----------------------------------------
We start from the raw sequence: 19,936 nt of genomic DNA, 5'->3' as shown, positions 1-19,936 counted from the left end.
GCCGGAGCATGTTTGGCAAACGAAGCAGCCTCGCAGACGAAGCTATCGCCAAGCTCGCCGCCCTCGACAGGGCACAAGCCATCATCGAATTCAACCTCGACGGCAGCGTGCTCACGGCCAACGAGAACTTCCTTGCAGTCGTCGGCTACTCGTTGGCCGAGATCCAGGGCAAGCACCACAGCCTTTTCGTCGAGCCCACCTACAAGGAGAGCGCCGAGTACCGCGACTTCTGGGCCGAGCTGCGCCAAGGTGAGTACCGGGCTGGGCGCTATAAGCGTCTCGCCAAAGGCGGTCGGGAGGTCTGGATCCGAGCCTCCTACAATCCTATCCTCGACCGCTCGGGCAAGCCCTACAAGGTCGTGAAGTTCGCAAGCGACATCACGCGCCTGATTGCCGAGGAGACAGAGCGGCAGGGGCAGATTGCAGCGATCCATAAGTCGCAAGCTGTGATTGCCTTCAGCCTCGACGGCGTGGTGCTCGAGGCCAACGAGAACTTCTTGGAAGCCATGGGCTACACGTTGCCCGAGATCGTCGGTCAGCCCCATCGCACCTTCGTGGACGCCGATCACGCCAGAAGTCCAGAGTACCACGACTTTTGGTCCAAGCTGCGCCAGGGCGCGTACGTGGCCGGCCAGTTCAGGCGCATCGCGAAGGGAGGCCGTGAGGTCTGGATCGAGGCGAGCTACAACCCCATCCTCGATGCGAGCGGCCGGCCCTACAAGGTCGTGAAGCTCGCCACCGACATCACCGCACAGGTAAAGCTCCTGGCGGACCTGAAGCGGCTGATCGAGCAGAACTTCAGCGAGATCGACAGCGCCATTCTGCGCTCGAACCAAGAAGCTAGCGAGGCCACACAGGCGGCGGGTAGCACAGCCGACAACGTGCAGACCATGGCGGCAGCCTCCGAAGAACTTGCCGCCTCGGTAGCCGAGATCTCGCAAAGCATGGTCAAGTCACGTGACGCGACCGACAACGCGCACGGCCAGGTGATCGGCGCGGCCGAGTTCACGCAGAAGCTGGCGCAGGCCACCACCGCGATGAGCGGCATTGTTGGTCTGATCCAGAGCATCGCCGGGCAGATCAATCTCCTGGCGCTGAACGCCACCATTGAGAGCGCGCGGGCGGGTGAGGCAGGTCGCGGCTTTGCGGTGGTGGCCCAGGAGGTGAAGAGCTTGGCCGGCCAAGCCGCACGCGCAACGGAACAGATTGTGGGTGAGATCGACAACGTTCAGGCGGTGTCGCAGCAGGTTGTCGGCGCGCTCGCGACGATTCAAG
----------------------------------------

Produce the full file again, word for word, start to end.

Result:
We start from the raw sequence: 19,936 nt of genomic DNA, 5'->3' as shown, positions 1-19,936 counted from the left end.
GCCGGAGCATGTTTGGCAAACGAAGCAGCCTCGCAGACGAAGCTATCGCCAAGCTCGCCGCCCTCGACAGGGCACAAGCCATCATCGAATTCAACCTCGACGGCAGCGTGCTCACGGCCAACGAGAACTTCCTTGCAGTCGTCGGCTACTCGTTGGCCGAGATCCAGGGCAAGCACCACAGCCTTTTCGTCGAGCCCACCTACAAGGAGAGCGCCGAGTACCGCGACTTCTGGGCCGAGCTGCGCCAAGGTGAGTACCGGGCTGGGCGCTATAAGCGTCTCGCCAAAGGCGGTCGGGAGGTCTGGATCCGAGCCTCCTACAATCCTATCCTCGACCGCTCGGGCAAGCCCTACAAGGTCGTGAAGTTCGCAAGCGACATCACGCGCCTGATTGCCGAGGAGACAGAGCGGCAGGGGCAGATTGCAGCGATCCATAAGTCGCAAGCTGTGATTGCCTTCAGCCTCGACGGCGTGGTGCTCGAGGCCAACGAGAACTTCTTGGAAGCCATGGGCTACACGTTGCCCGAGATCGTCGGTCAGCCCCATCGCACCTTCGTGGACGCCGATCACGCCAGAAGTCCAGAGTACCACGACTTTTGGTCCAAGCTGCGCCAGGGCGCGTACGTGGCCGGCCAGTTCAGGCGCATCGCGAAGGGAGGCCGTGAGGTCTGGATCGAGGCGAGCTACAACCCCATCCTCGATGCGAGCGGCCGGCCCTACAAGGTCGTGAAGCTCGCCACCGACATCACCGCACAGGTAAAGCTCCTGGCGGACCTGAAGCGGCTGATCGAGCAGAACTTCAGCGAGATCGACAGCGCCATTCTGCGCTCGAACCAAGAAGCTAGCGAGGCCACACAGGCGGCGGGTAGCACAGCCGACAACGTGCAGACCATGGCGGCAGCCTCCGAAGAACTTGCCGCCTCGGTAGCCGAGATCTCGCAAAGCATGGTCAAGTCACGTGACGCGACCGACAACGCGCACGGCCAGGTGATCGGCGCGGCCGAGTTCACGCAGAAGCTGGCGCAGGCCACCACCGCGATGAGCGGCATTGTTGGTCTGATCCAGAGCATCGCCGGGCAGATCAATCTCCTGGCGCTGAACGCCACCATTGAGAGCGCGCGGGCGGGTGAGGCAGGTCGCGGCTTTGCGGTGGTGGCCCAGGAGGTGAAGAGCTTGGCCGGCCAAGCCGCACGCGCAACGGAACAGATTGTGGGTGAGATCGACAACGTTCAGGCGGTGTCGCAGCAGGTTGTCGGCGCGCTCGCGACGATTCAAG